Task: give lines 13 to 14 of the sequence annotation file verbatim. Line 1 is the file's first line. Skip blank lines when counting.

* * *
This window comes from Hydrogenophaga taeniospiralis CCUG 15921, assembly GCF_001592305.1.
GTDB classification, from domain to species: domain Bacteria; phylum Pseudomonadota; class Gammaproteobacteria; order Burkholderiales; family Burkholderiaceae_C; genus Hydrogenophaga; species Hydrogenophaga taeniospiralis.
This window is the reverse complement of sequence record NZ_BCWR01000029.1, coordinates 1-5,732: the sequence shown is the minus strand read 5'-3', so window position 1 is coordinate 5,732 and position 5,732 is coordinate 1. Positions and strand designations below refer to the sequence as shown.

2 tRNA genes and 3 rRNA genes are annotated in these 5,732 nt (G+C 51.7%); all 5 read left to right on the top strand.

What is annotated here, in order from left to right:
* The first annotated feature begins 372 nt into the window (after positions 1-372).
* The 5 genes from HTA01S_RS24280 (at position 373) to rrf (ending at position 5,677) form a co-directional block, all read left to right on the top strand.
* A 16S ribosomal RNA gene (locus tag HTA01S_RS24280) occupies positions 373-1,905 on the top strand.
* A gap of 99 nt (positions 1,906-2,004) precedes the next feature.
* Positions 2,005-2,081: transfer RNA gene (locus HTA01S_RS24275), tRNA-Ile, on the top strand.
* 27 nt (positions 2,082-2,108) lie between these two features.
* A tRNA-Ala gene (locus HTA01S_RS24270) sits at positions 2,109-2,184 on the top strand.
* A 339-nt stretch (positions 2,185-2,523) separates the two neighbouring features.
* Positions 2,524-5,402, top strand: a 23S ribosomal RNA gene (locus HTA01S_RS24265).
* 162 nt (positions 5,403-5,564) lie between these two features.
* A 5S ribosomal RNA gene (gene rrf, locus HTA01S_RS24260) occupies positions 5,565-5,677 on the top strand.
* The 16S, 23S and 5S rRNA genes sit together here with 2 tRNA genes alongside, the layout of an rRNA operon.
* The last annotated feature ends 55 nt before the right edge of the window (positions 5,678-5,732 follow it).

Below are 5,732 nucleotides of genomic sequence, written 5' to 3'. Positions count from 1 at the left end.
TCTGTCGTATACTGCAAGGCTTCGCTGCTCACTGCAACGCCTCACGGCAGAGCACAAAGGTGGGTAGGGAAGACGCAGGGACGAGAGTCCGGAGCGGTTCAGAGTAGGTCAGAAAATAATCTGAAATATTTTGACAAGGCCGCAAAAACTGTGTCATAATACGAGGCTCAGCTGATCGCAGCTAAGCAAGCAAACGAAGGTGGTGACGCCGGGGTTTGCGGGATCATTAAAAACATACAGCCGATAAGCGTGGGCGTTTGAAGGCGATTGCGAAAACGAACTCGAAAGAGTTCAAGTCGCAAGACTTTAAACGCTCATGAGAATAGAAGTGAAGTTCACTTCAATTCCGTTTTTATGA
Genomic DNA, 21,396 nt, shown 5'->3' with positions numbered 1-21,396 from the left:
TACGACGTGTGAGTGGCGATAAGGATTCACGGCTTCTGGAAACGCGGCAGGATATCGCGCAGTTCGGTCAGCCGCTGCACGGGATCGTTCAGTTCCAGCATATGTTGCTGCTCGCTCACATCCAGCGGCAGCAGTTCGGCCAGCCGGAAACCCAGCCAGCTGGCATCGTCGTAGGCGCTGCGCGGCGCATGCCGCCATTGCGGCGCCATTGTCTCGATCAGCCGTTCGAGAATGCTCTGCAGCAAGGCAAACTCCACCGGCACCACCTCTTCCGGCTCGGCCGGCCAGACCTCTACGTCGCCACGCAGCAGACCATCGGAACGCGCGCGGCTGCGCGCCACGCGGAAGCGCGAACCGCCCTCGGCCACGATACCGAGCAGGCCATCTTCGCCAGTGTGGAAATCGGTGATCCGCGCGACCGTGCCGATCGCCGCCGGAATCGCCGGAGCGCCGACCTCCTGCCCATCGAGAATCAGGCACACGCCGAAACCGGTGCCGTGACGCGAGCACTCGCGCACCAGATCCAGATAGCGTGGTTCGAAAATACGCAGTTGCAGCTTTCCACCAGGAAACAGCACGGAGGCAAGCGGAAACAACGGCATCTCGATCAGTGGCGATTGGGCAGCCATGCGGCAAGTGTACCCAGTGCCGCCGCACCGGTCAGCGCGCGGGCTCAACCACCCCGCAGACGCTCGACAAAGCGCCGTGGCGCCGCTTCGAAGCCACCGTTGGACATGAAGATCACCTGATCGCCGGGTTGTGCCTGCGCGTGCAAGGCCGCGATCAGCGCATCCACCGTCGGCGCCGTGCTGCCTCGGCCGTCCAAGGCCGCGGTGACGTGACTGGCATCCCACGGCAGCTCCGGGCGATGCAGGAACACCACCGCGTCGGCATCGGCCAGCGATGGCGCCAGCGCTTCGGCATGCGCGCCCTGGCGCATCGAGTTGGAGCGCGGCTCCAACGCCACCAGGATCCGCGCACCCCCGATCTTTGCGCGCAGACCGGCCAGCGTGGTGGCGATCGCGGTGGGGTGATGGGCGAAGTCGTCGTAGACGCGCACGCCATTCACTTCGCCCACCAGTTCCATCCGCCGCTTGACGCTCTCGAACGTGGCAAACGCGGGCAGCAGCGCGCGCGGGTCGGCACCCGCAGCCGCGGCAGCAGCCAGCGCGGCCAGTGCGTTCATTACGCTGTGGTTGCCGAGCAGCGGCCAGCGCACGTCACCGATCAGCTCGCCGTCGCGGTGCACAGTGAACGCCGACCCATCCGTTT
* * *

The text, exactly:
* A 339-nt stretch (positions 2,185-2,523) separates the two neighbouring features.
* Positions 2,524-5,402, top strand: a 23S ribosomal RNA gene (locus HTA01S_RS24265).